Ami Angelwings warned other blogs of his willful abuse of DMCAs and to be on the lookout since their pages may be removed without warning as well. In a letter to Ami, he openly believes her actions "publicly challenges my right to protect the perception of my IP as it exists today." Uh, no. There's no law for that. Ever. Sorry. Just, no.

Tech Dirt's Mike Masnick breaks it down further. "Perception is an individual thing." So, Queen's singular intent does not mean the rest of the world will follow the same intent or reasoning for his choices in artwork.


The artist then pulls out the "instead of taking shots at art someone did 18 years ago while they were still learning" card—also known as the "stop bullying me" card. You know, the one where people complain about their art and how it's "no longer representative of their current art style or direction for their character." Once something is public, especially published in print form, you can't take anything back.

Queen should remember that.

He condescendingly offers a piece of advice. "I encourage you to spend your time and energy on creating your own characters and comics which you can make your own personal sacrifices to bring to the world."


Because there's no way Ami can be a creator and critic, right? The paternalistic, dismissive tone openly sneers at the upstart who would dare look beyond his opinions.

And while he has "no problem getting legal involved for defamation," the creator should look at his own words about legality since he vaguely threatened the Escher Girls' runner. "I will ask you to please move along, as no good will come of this." How he thinks he can sue anyone is beyond comprehension since DMCA lawsuits are built for thin-skinned companies and artists who are getting ripped off by lack of monetary compensation.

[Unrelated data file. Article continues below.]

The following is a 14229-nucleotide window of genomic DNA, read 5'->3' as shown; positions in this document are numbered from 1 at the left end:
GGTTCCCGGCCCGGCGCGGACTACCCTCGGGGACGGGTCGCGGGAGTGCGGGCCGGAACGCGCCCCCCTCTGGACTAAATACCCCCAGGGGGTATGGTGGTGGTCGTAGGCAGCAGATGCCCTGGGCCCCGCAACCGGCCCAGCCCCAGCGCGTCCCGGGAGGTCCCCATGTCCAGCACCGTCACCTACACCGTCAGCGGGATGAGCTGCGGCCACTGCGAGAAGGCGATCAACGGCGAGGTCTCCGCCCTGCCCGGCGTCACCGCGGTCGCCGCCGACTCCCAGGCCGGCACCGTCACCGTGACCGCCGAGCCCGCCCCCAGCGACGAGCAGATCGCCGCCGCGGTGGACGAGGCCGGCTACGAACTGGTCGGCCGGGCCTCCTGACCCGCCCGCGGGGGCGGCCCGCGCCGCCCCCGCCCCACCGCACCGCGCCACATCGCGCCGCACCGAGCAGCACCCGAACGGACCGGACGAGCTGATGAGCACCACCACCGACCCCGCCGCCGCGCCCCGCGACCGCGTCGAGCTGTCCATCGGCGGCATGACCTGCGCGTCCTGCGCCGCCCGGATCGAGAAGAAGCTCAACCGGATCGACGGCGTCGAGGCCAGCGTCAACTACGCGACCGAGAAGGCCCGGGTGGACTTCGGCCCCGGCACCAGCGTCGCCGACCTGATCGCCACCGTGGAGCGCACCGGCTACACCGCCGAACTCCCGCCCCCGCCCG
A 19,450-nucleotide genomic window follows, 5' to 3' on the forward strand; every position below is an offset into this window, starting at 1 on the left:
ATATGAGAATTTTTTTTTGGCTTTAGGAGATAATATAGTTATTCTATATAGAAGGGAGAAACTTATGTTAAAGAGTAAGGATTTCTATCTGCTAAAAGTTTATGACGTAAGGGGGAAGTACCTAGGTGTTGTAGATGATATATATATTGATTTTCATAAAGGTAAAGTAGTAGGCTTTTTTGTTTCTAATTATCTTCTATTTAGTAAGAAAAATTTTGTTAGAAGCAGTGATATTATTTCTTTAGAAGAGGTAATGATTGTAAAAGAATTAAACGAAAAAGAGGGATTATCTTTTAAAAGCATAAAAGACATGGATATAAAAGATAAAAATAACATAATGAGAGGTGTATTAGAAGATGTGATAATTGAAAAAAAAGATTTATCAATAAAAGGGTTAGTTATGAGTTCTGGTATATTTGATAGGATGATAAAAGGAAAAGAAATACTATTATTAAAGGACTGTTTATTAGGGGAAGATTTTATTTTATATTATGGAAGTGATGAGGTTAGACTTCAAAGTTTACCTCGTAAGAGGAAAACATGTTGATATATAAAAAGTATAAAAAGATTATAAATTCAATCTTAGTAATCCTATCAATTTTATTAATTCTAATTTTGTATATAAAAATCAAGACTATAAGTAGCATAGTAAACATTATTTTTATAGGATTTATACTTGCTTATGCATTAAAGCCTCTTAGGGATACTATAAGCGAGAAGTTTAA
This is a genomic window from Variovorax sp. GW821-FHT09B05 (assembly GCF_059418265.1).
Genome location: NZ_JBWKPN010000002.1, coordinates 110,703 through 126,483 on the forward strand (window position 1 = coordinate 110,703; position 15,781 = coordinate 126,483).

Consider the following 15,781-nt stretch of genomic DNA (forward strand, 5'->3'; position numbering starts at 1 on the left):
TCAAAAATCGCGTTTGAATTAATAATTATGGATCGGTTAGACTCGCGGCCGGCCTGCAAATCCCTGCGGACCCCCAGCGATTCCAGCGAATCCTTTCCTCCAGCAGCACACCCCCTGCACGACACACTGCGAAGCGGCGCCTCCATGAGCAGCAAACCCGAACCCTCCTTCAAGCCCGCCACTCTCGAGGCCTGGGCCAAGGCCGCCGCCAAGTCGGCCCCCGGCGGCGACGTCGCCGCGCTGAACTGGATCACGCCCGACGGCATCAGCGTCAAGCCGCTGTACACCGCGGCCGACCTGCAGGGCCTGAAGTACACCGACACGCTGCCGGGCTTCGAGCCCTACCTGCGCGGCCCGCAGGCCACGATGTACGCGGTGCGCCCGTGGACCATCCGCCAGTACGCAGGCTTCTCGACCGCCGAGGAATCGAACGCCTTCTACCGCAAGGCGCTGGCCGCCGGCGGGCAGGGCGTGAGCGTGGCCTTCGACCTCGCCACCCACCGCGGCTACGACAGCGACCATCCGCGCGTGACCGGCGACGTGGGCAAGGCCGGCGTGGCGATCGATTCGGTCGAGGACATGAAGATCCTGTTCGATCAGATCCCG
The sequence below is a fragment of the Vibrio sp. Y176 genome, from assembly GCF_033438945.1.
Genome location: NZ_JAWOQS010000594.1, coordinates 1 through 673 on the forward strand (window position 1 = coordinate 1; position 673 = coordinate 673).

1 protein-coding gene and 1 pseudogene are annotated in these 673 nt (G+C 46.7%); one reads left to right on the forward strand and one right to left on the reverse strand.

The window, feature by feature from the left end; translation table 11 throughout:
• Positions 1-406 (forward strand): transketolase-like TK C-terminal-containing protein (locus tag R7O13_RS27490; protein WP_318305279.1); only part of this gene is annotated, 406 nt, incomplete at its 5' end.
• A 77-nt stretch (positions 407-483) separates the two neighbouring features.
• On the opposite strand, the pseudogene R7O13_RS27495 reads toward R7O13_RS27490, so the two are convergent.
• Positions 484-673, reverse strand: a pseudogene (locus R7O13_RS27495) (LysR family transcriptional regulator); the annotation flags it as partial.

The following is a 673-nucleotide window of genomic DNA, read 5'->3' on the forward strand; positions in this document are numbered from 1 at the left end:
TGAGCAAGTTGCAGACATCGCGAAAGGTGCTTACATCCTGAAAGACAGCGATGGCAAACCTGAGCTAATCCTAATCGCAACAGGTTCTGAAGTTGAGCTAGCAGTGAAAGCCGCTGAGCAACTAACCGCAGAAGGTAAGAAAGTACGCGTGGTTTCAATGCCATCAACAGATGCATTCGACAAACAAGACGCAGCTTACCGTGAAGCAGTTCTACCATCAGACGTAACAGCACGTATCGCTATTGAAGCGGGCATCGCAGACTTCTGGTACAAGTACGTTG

Not someone offering a critical evaluation.


The U.S. Copyright Office is intentionally vague on what is considered "fair use," but Escher Girls would absolutely fall under "quotation of excerpts in a review or criticism for purposes of illustration or comment." The site's a literal illustration point. If tweaked a bit, the site could also be considered a "small part of a work to illustrate a lesson" on how to not draw a woman's body portions. (You know, the basic intent of the site from the start.)

It also seems this is not the first time Queen has taken down negative views of his work. Especially since "non-critical Tumblr posts of his art/covers and those praising his work appear to be unaffected." Hmm. So if one is overtly positive and kind, the work may stay up, but if someone expresses disbelief at artwork, off with their head?


Did the world fall into illustrations and the Red Queen take over his mind? Considering he's egregiously using DMCAs on the site, it's fair to say it's him being thin-skinned—not Escher Girls. And even warning using the legal process to try and delete the warning post on Tumblr to be taken down, even though his art is not displayed.

Intent is not interpretation. Interpretation is not intent.

Shame on Tumblr for following his tactics without seriously reviewing the content; doing so leaves them open for a flood of requests. It’s not hard to leave a platform nowadays if a user doesn’t feel heard. There’s always a new just around the corner. Ask Livejournal about losing heyday status. Or MySpace. Or Friendster.


And shame on a man that's been in the business for at least 18 years to use something meant to protect artist work for his inability to handle dissension.